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WIBC Tournament : Bowlers Wrapping Up 3-Month Event

June 30, 1986|GERALD SCOTT | Times Staff Writer

As the three-month Women's International Bowling Congress tournament draws to a close, Augie Karcher, for one, is impressed with the level of play from California bowlers.

Karcher is the retiring publicity director for the tournament and has observed play since 1968. This year's tournament will have seen 51,000 bowlers compete for $1.05 million in prize money between April 3 and Tuesday evening at the Tustin Lanes and New Kona Lanes in Costa Mesa.

"Usually in Division II play, the locals at any of the tournaments do pretty well," Karcher said. "But in the lower divisions it's the national bowlers who emerge. This time, the locals have made their impact at Division I and in the Open (bracket)."

Going into the final week of play, Sally Gates of Palmdale and Marilyn Frazier of Lancaster lead the Open Division doubles play with a combined score of 1,260.

Robin Romeo of Van Nuys and Maria Lewis of Manteca are tied in the Open Division All-Events competition with 1,877 points, and Dana Stewart of Morgan Hill leads the singles with 698.

Other highlights of the tournament include:

--Opening ceremonies, April 3, at Tustin Lanes. Tustin Mayor Frank Greinke rolled out the first ball and an honor guard from a nearby Marine base saluted the WIBC tournament.

--Women's National Intercollegiate bowling championships held at the New Kona Lanes in early April. Vicki Parker of Indiana State edged Dolores Ellis of Texas Tech by four pins, 1,690 to 1,686, over eight games to win the title. With that victory, Parker will represent the United States at the AMF World Cup in Copenhagen in October.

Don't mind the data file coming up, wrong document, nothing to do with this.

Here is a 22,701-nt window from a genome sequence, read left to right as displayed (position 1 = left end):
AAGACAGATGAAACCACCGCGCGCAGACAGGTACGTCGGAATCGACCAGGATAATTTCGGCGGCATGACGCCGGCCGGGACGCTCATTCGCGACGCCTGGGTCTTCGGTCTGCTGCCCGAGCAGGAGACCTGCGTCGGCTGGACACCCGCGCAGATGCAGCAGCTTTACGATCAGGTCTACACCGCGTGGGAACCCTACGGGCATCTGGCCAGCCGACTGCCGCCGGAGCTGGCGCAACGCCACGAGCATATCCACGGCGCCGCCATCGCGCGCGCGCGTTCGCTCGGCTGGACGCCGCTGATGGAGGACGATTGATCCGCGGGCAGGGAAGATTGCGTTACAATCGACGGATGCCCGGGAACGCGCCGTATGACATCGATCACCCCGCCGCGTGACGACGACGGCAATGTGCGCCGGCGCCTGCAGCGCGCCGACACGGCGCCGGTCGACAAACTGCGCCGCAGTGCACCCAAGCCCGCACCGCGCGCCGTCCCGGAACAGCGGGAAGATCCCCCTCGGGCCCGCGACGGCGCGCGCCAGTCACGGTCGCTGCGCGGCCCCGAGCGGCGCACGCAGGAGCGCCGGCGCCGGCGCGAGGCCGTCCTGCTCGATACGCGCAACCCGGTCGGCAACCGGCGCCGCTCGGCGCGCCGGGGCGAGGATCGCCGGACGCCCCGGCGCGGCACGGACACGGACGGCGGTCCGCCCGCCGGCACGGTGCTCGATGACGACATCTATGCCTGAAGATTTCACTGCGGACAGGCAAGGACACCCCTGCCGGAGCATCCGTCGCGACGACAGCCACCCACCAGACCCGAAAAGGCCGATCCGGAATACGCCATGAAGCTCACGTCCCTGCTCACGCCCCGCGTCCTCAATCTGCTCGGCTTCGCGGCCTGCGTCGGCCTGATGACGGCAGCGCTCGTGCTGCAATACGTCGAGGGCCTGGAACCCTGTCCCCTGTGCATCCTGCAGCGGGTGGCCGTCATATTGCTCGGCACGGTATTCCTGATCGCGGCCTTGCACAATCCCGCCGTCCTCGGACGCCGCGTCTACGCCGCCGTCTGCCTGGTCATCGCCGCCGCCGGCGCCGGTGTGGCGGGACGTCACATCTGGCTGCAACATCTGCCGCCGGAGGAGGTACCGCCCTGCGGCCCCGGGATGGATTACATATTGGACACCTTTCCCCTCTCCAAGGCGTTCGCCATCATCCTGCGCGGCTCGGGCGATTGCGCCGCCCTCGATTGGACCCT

--The WIBC annual convention at the Anaheim Convention Center in late April. More than 3,450 delegates adopted 14 amendments to the WIBC's Bylaws and Rules and awarded Tampa the 1990 WIBC tournament and convention.

--The 26th annual Queens Tournament at New Kona Lanes in May. Cora Fiebig defeated Barbara Thorberg in the final game, 223-177, to become the event's oldest winner at age 51. Fiebig won $7,000 and Thorberg $4,000. Defending tournament champion Aleta Sill tied for ninth place.

--Rose Walsh's 300 game on May 29. Walsh, 60, a grandmother from Pomona, rolled only the second perfect game in the tournament's 67-year history. She entered the game with a 156 average.

--Last day of bowling, Tuesday. It will take the WIBC about two more weeks to determine official final results in all events and distribute the $1.05 million in cash prizes.

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